Mr. Navies: Athletes Charitable is a division of United Charitable, a non-profit organization that offers clients two charitable vehicles, a Donor Advised Fund (DAF) and a Fiscally Sponsored Program (FSP). The goal is to help clients maximize charitable giving in support of the causes they care about while also minimizing their tax liability via a Donor Advised Fund, or to streamline the process of starting and managing a foundation of their own through fiscal sponsorship. Athletes Charitable was built with that same goal in mind, but tailored to the specific needs of athletes who want to give, yet need a little more guidance and support while they are still competing in professional sport. With that said, I was brought on to develop the turn-key membership offering that is helping our athletes make sustainable impact in their communities and create a legacy through service that will extend far beyond their playing career.

CEOCFO: Where did the idea for the Athletes Charitable division come from?

Mr. Navies: Julia Healy, the CEO of United Charitable, knew that the Donor Advised Fund and Fiscally Sponsored Program charitable vehicles would be beneficial to athletes and even had worked with a few at that point. However, she wanted more insight on how to further break into and understand the nuances of the athlete space. When we were first introduced, I had never heard of either charitable vehicle, but possessed nearly 20 years of experience in philanthropy as a result of the work I did in association with the Hannibal Navies Foundation and 360 Sports Academy. After learning more about the charitable vehicles and the resources provided by United Charitable through their staff and clients, I considered how much easier it would have been at the start of my own philanthropic journey if I had discovered them sooner.

I was excited to join United Charitable first as a consultant and later as Vice President of Development. As mentioned earlier, it was my job to develop the membership structure we now offer to a roster of 22 athletes and entertainers. Our membership program is designed to address two pain points – how do they get started and how can they sustain their impact? The solution is to provide them with all the tools to get started including strategic direction on the mission and vision for the foundation, a logo, giving page, sustainability plan and much more. However, the buck does not stop there. Our team of membership and compliance managers, accountants and lawyers will ensure they are accomplishing their goals for the foundation and remaining compliant every step of the way, which is the key to sustainable growth.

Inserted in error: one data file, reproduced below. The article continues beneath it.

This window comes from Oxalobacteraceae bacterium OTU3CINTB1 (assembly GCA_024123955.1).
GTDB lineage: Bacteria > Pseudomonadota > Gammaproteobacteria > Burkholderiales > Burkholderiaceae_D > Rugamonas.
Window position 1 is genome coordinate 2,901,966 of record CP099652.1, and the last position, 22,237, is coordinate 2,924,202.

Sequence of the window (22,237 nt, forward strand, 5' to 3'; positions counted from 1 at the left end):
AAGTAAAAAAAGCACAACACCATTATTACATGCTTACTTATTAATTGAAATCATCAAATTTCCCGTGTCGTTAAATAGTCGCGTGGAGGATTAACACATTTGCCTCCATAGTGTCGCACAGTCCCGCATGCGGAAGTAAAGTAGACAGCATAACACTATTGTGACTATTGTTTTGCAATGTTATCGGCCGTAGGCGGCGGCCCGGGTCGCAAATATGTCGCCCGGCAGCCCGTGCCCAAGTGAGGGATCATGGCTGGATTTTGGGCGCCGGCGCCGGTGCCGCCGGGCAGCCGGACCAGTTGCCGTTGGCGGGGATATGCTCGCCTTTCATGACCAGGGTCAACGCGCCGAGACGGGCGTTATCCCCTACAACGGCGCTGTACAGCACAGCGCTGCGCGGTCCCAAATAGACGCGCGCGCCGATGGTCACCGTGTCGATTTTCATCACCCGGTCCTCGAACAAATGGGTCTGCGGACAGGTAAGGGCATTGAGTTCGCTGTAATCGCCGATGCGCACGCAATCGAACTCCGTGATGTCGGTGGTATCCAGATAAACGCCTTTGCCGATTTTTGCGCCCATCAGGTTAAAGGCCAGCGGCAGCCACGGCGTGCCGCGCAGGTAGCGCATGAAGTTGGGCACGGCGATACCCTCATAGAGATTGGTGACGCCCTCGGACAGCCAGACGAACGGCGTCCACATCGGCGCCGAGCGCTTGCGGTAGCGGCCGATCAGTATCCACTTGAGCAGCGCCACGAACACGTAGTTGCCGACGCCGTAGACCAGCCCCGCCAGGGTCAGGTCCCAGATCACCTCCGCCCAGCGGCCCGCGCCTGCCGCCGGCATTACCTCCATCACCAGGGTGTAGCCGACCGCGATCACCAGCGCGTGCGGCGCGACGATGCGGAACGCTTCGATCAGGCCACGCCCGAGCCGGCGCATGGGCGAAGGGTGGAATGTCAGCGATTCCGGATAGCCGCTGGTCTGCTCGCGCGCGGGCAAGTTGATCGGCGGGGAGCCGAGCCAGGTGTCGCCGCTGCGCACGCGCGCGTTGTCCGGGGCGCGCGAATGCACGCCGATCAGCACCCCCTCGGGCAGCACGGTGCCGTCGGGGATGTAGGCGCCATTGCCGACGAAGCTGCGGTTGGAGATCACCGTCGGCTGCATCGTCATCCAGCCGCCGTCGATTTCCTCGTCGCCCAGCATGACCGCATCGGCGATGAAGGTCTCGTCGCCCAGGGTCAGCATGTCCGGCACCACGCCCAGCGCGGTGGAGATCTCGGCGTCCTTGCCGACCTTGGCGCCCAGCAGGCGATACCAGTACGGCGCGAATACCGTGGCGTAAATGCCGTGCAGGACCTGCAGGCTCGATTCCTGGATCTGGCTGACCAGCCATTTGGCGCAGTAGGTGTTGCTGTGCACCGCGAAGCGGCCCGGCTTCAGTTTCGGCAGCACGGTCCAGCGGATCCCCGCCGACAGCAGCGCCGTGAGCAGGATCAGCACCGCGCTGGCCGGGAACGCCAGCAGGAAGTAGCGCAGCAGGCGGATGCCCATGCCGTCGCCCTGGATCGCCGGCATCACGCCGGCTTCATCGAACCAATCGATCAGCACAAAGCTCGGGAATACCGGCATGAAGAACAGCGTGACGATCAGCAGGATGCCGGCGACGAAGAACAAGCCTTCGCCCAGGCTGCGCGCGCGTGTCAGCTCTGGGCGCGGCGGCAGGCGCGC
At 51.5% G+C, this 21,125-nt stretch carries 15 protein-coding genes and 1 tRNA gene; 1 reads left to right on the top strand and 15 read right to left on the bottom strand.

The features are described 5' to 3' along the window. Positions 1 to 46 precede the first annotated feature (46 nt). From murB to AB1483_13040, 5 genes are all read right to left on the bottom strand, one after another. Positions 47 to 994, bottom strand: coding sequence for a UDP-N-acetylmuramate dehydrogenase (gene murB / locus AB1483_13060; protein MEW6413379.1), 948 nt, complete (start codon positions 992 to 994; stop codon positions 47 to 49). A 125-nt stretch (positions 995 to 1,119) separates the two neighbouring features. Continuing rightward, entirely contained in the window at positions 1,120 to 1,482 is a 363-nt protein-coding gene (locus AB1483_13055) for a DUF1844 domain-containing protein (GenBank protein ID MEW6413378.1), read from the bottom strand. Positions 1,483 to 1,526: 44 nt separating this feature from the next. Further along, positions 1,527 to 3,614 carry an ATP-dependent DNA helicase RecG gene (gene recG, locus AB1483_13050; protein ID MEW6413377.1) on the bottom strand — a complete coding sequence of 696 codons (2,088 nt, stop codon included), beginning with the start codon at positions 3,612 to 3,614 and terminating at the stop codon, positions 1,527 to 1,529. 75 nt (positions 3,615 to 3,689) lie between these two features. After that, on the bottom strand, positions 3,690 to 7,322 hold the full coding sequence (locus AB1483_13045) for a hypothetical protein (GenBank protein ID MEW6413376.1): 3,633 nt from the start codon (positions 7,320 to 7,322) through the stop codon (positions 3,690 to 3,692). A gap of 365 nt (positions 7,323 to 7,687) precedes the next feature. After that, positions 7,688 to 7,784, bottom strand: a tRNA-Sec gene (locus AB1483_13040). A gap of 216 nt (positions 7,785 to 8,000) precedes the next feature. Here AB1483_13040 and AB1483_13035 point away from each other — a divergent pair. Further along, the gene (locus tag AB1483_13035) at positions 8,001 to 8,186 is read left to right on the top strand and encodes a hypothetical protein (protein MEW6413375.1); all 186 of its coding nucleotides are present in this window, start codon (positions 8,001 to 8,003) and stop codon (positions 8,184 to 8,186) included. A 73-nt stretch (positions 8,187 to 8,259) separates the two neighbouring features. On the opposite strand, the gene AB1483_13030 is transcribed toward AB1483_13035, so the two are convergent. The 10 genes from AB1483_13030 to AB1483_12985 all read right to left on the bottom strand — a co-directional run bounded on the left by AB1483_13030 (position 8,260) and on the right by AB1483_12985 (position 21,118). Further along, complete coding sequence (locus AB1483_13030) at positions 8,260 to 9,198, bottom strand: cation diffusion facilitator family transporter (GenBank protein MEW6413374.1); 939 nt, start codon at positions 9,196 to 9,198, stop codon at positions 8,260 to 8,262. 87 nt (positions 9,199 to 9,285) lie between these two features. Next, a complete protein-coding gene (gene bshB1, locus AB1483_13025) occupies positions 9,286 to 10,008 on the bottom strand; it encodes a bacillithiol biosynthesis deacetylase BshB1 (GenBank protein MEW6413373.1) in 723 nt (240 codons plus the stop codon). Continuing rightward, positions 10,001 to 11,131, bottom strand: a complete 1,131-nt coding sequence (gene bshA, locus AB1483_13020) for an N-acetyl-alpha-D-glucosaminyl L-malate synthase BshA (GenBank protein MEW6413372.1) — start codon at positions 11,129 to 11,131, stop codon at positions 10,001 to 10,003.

With this type of support, our athletes feel empowered to become true social entrepreneurs, making a difference and building a legacy that will continue to evolve. After a year of beta testing, my team and I successfully launched the Athletes Charitable division in June 2022. We recently celebrated the one-year anniversary of our official launch.

CEOCFO: Why is it important to have an organization like Athletes Charitable? I’m sure most athletes have financial advisors, so why is it important to bring all of these different aspects of charitable giving under one roof?

Mr. Navies: Speaking from my personal experience in establishing the Hannibal Navies Foundation, 501(c)(3) organizations are very complicated vehicles to navigate. There is a myriad of things to consider beyond financial planning, such as waivers, insurance, grants, and programming among other things. According to a study conducted by ESPN, over 70% of the athlete charities surveyed were not compliant after 2 years. This can result in severe ramifications for the foundation when it is inevitably audited by the IRS. Athletes Charitable is a solution from that standpoint. Our parent company, United Charitable, received a 100/100 Give with Confidence by Charity Navigator score and the GuideStar 2023 Platinum Seal of Transparency. With that said, the goal is for our team of philanthropy experts to work in tandem with financial advisors who are also experts in their field. They will advise the athletes on how much they need to contribute to their Donor Advised Fund or foundation to reduce their tax liability and make investments to grow their money, while we guide them on how to use the allotted amount to create sustainable community impact that is compliant with all IRS regulations. From our perspective, we are all on the same team.